February 29th, 2020 | Sterling

Beyond Brexit: The UK’s plans for a new immigration system

The UK government has released plans for a new immigration system, to take effect from 1st January 2021, when freedom of movement between the EU and the UK comes to an end. While we won’t see the details of the system just yet, with the help of immigration experts Fragomen LLP below, we explore how the new system will work and provide insights on how employers can prepare for the changes to come.

Whilst there are no practical changes until the 1st January 2021, as an employer, you’ll no doubt want to understand the impacts and put potential contingency plans in place, adjust any number of mobility or HR policies and adapt to a new system. Our recent webinar guests, Fragomen LLP, have created a simple and insightful overview of all that matters when it comes to these changes – their  insights form the foundation of the following summary.

The Next UK Immigration System

The new immigration system will be introduced in 2021 and we can expect:

  • EU and non-EU nationals will be treated equally. For skilled EU workers this means slower recruitment, substantial government fees and minimum salary requirements.
  • A faster and simpler system for non-EU workers, with lower salary requirements.
  • No visa category for low skilled workers, other than agriculture.
  • UK nationals will require work permission in Europe, except in Ireland. We can expect between one and six months, sometimes longer in specific circumstances, to land them.
  • Irish nationals will be excluded from the new immigration system and still able to work in the UK without immigration permission.

The Government has provided its initial policy guidance and we know that there will be two main points-based systems:

  • A skilled work visa for people with a job offer
  • The government will explore a highly skilled work visa for people without a job offer and could allow self-employment, albeit the category will not take effect on 1st January 2021.

As an employer planning to sponsor skilled migrants from 2021, government guidance suggests that if you’re not currently an approved sponsor, you may want to consider getting approval now.

It’s also important to note that for employers relying on low skilled workers, there is not currently an immigration category for this.  The government paper states that ‘employers will need to adjust’ and ‘move away from a reliance on the UK’s immigration system as an alternative to investment in staff retention, productivity and wider investment in technology and automation’. This scraps the last government plans to allow a one-year visa which allows low skilled workers to enter the country.  EU nationals will also not benefit from the existing youth mobility scheme programme which is available to certain nationalities.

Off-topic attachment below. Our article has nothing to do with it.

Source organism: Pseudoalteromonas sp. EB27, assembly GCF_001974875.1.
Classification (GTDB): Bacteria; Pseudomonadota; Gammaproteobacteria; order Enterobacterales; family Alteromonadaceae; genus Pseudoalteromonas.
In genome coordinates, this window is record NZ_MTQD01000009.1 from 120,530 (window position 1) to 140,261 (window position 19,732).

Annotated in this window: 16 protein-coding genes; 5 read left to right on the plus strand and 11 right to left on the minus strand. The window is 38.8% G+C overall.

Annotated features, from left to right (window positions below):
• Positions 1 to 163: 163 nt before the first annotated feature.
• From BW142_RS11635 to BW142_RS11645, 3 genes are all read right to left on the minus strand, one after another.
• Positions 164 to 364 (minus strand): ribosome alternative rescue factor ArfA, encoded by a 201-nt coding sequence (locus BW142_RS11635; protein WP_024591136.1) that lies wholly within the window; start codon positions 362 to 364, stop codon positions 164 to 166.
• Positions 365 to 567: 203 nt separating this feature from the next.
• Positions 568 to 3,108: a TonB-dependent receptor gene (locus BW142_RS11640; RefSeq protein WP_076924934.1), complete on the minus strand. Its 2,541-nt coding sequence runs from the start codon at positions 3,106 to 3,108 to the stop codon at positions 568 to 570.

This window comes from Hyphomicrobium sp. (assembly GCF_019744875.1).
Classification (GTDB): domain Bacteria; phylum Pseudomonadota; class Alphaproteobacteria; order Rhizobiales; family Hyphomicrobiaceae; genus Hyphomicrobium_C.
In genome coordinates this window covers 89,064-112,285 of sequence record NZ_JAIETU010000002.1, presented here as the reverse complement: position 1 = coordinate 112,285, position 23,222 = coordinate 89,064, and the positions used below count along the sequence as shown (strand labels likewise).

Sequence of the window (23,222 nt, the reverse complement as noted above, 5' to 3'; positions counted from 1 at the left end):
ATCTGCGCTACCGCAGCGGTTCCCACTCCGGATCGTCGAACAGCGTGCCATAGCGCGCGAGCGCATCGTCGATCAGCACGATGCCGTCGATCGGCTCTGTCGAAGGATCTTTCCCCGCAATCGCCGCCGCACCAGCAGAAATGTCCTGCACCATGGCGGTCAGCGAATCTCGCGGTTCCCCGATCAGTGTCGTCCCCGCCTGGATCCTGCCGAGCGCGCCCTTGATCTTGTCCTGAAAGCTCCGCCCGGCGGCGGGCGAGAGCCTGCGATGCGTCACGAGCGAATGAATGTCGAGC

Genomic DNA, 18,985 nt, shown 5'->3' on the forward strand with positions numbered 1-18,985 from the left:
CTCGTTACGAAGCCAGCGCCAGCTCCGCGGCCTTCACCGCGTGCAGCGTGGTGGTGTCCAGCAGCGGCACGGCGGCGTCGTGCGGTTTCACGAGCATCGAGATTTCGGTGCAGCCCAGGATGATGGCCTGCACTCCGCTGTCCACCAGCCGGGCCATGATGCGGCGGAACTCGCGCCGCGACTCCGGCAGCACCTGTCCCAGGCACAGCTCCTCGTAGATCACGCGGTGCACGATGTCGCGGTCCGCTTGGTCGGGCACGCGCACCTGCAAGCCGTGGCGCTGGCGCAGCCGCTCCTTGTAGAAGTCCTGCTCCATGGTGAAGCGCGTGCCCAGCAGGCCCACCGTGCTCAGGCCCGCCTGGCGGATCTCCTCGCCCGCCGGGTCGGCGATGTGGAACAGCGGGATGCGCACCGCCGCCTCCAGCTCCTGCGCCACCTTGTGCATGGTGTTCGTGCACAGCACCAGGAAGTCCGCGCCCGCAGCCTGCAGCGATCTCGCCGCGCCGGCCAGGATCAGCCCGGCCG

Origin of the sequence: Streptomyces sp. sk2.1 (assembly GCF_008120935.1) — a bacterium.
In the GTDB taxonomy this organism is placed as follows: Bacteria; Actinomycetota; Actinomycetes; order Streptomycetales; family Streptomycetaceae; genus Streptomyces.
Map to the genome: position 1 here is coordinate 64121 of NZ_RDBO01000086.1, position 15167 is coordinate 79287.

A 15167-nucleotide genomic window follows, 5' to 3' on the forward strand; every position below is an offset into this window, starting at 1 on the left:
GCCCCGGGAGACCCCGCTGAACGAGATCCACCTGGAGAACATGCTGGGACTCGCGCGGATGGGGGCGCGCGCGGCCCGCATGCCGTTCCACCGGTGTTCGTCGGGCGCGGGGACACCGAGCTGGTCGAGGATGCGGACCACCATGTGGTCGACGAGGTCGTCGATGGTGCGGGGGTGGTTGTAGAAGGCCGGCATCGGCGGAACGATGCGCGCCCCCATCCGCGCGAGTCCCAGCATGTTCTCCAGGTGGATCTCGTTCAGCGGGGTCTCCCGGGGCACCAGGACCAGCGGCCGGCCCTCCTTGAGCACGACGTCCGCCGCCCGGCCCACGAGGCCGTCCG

For those workers with a job offer, the system will be based on a 70 points requirement to qualify for permission to work, with some of the characteristics mandatory and therefore not tradeable. These non-tradeable characteristic include, an offer of job by an approved sponsor (20 points), a job at an appropriate skilled level (20 points), and the ability to speak English at the required level (10 points) – a score of 50 must be scored in this first test. Whereas within the second test, the following tradeable characteristics must score the remaining 20 points:

  • Salary of £20,480 (minimum) – £23,039 (0 points)
  • Salary of £23,040 – £25,599 (10 points)
  • Salary of £25,600 or above (20 points)
  • Job in shortage occupation (20 Points)
  • PHD in relevant subject (10 points)
  • PHD in STEM and relevant subject (20 points)

In contrast, for those workers without a job offer, the government is in consultation with stakeholders to develop a highly skilled route, its likely this will be implemented by 1st January 2021.

Whilst there’s a lot to consider, for further guidance and help to manage the Brexit transition, you can access Fragomen LLPs overview here, but in the meantime why not visit our previous blog and fill in any knowledge gaps.

This publication is for informational purposes only and nothing contained in it should be construed as legal advice. We expressly disclaim any warranty or responsibility for damages arising out this information. We encourage you to consult with legal counsel regarding your specific needs. We do not undertake any duty to update previously posted materials.